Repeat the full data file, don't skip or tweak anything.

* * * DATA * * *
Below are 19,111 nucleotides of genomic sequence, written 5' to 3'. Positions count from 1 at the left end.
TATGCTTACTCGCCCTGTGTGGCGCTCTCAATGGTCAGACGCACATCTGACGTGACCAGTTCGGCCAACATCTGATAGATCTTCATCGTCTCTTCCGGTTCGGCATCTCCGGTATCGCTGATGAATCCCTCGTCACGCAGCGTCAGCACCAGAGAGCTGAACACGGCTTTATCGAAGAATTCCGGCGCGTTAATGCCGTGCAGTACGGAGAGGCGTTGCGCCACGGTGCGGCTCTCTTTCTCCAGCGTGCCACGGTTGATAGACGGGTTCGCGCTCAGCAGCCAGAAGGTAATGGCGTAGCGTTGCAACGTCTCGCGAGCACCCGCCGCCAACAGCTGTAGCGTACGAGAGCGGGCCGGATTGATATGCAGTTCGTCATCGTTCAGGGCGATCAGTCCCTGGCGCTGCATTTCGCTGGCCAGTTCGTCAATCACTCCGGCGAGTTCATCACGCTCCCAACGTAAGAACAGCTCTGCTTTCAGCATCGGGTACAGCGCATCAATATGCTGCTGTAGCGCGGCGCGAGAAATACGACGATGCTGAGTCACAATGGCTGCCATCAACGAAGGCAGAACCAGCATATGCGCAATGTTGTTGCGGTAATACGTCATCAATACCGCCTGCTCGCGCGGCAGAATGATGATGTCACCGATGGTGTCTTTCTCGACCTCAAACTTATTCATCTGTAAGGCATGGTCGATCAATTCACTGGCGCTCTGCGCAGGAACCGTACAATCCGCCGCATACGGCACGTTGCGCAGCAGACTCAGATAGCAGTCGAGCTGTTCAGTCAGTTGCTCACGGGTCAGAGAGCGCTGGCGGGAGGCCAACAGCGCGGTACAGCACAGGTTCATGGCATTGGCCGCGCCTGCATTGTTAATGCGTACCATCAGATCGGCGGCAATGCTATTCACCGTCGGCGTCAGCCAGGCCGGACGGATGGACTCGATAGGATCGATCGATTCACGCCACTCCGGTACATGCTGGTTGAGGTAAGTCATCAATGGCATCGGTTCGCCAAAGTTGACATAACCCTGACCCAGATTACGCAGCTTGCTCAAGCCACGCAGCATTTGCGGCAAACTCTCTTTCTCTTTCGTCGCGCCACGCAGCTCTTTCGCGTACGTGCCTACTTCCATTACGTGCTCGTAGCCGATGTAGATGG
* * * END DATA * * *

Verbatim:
Below are 19,111 nucleotides of genomic sequence, written 5' to 3'. Positions count from 1 at the left end.
TATGCTTACTCGCCCTGTGTGGCGCTCTCAATGGTCAGACGCACATCTGACGTGACCAGTTCGGCCAACATCTGATAGATCTTCATCGTCTCTTCCGGTTCGGCATCTCCGGTATCGCTGATGAATCCCTCGTCACGCAGCGTCAGCACCAGAGAGCTGAACACGGCTTTATCGAAGAATTCCGGCGCGTTAATGCCGTGCAGTACGGAGAGGCGTTGCGCCACGGTGCGGCTCTCTTTCTCCAGCGTGCCACGGTTGATAGACGGGTTCGCGCTCAGCAGCCAGAAGGTAATGGCGTAGCGTTGCAACGTCTCGCGAGCACCCGCCGCCAACAGCTGTAGCGTACGAGAGCGGGCCGGATTGATATGCAGTTCGTCATCGTTCAGGGCGATCAGTCCCTGGCGCTGCATTTCGCTGGCCAGTTCGTCAATCACTCCGGCGAGTTCATCACGCTCCCAACGTAAGAACAGCTCTGCTTTCAGCATCGGGTACAGCGCATCAATATGCTGCTGTAGCGCGGCGCGAGAAATACGACGATGCTGAGTCACAATGGCTGCCATCAACGAAGGCAGAACCAGCATATGCGCAATGTTGTTGCGGTAATACGTCATCAATACCGCCTGCTCGCGCGGCAGAATGATGATGTCACCGATGGTGTCTTTCTCGACCTCAAACTTATTCATCTGTAAGGCATGGTCGATCAATTCACTGGCGCTCTGCGCAGGAACCGTACAATCCGCCGCATACGGCACGTTGCGCAGCAGACTCAGATAGCAGTCGAGCTGTTCAGTCAGTTGCTCACGGGTCAGAGAGCGCTGGCGGGAGGCCAACAGCGCGGTACAGCACAGGTTCATGGCATTGGCCGCGCCTGCATTGTTAATGCGTACCATCAGATCGGCGGCAATGCTATTCACCGTCGGCGTCAGCCAGGCCGGACGGATGGACTCGATAGGATCGATCGATTCACGCCACTCCGGTACATGCTGGTTGAGGTAAGTCATCAATGGCATCGGTTCGCCAAAGTTGACATAACCCTGACCCAGATTACGCAGCTTGCTCAAGCCACGCAGCATTTGCGGCAAACTCTCTTTCTCTTTCGTCGCGCCACGCAGCTCTTTCGCGTACGTGCCTACTTCCATTACGTGCTCGTAGCCGATGTAGATGG